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This was the name of a magazine which my eldest brother brought home when I was a child. Its cover featured a line drawing of an ancient vessel in full sail, which linked the word and the craft for me.

The cover of the September 1946 issue of the British Argosy magazine
The cover of British Argosy for October 1953

The etymological link is with the modern Croatian city of Dubrovnik, which was called Ragusa until after the First World War. Together with Venice, on the other side of the Adriatic, it was an important Mediterranean trading port in the sixteenth century. A ragusa came to mean a ship from Ragusa. The port’s name was turned into forms such as Aragouse, Arragouese and Arragosa in English and this helped the transition of ragusa the ship into argosy.

By Shakespeare’s time, it had become established as the term for a merchant ship of the very largest size, especially those of Venice and Ragusa, which is why Portia is able to say to Antonio at the end of the Merchant of Venice:

Unseal this letter soon;
There you shall find three of your argosies
Are richly come to harbour suddenly.

Much later, argosy became a figurative way to speak of a rich supply of a material or something with valuable contents. It was given as a title to a literary digest, notably to the American pulp magazine published by Frank Munsey in 1882, but rather earlier to an English journal created by Alexander Strahan, which was revived in 1926 and was the one that I saw about 1948.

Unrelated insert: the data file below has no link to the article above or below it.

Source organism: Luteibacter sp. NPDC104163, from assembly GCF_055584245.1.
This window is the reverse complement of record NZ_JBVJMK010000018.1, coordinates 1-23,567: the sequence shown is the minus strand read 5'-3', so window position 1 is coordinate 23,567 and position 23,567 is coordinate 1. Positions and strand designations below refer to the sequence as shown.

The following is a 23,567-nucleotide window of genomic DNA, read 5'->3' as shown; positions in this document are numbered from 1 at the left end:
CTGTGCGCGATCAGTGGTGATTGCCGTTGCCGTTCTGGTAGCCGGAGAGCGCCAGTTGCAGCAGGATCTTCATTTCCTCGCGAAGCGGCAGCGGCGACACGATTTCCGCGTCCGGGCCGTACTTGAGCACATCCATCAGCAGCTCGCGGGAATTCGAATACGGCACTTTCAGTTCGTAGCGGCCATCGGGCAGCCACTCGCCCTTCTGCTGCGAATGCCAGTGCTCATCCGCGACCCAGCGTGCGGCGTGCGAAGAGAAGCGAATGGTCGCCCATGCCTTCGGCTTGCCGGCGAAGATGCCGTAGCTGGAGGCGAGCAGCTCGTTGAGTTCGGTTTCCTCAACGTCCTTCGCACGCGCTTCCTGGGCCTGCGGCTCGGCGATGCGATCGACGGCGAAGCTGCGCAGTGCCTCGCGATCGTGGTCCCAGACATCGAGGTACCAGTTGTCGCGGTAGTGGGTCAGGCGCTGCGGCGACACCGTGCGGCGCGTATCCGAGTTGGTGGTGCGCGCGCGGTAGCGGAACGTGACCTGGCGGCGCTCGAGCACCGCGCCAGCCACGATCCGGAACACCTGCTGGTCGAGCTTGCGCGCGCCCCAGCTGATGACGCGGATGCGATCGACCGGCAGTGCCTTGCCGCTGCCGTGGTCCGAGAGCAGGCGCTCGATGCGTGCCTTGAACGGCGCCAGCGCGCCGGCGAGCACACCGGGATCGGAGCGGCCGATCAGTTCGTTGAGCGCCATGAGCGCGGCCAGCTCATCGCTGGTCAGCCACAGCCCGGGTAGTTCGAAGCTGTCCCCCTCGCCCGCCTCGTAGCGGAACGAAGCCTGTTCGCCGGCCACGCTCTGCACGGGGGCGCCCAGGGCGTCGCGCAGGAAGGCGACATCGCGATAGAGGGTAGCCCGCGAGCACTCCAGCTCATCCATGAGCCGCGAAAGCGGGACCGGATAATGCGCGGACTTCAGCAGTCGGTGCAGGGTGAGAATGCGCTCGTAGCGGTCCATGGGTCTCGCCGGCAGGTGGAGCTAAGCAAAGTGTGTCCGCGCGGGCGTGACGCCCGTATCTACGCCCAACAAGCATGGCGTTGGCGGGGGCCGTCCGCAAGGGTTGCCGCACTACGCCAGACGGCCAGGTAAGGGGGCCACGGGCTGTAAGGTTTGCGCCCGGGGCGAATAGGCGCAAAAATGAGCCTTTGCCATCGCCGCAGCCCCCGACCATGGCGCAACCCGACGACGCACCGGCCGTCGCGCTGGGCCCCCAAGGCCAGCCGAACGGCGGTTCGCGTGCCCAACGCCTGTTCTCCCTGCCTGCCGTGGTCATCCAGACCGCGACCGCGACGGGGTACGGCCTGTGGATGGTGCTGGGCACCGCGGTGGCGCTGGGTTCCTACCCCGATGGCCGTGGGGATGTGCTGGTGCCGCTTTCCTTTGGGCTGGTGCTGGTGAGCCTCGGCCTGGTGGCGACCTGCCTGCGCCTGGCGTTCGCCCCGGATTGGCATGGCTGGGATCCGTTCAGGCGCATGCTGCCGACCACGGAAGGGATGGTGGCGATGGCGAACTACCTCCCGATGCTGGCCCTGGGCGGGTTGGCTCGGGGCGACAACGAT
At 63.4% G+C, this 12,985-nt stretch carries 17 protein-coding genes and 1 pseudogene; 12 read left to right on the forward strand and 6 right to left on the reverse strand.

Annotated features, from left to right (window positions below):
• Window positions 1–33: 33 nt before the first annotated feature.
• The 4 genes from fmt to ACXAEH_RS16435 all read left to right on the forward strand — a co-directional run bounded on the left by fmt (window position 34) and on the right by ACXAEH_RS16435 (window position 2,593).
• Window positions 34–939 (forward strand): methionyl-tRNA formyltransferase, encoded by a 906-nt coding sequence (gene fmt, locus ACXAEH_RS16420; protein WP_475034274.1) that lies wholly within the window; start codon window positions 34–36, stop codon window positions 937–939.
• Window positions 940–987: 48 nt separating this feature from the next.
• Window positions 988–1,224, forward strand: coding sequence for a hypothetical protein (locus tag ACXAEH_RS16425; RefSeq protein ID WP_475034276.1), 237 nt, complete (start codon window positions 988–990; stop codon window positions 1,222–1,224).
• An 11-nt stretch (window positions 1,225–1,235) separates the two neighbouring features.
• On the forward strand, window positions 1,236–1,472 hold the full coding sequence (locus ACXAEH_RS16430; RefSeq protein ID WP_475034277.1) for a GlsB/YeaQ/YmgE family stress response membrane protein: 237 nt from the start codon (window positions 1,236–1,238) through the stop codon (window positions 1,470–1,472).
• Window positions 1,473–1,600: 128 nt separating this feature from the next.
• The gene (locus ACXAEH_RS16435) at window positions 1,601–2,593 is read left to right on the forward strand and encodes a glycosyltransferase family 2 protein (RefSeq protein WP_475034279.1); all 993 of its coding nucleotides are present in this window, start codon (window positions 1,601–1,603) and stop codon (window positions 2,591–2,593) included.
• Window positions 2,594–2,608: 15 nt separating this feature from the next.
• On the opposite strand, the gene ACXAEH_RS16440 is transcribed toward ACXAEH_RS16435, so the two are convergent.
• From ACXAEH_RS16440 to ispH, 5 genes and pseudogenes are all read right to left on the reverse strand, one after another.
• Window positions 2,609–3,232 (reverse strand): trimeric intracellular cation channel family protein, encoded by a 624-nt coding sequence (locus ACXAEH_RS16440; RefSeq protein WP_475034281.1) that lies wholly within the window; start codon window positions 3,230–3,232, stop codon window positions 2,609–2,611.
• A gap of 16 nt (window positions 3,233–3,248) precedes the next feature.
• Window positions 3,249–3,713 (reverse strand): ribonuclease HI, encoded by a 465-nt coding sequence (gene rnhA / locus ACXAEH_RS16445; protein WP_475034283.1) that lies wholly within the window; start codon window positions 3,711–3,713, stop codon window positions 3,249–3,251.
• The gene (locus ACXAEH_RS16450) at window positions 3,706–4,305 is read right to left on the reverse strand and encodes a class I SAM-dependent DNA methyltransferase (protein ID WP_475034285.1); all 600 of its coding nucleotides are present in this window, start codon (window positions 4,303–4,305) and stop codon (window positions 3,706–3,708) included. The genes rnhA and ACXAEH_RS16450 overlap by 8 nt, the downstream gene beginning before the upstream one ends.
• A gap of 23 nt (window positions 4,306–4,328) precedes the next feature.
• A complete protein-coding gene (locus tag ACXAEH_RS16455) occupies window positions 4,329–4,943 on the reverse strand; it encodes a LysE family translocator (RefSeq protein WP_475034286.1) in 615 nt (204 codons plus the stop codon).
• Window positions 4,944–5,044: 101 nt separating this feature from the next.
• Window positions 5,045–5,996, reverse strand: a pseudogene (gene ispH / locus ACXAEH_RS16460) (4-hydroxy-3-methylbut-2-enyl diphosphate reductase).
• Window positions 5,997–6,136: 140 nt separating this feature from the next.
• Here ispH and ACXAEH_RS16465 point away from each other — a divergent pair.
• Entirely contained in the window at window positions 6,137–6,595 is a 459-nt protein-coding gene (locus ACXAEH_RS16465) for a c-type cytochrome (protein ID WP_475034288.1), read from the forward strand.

There’s no connection with the story of Jason and the Argonauts, who sailed on the ship Argo in search of the Golden Fleece.

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Copyright © Michael Quinion, 1996–. All rights reserved.
Page created 8 Jun. 2013

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The English language is forever changing. New words appear; old ones fall out of use or alter their meanings. World Wide Words tries to record at least a part of this shifting wordscape by featuring new words, word histories, words in the news, and the curiosities of native English speech.

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Last modified: 8 June 2013.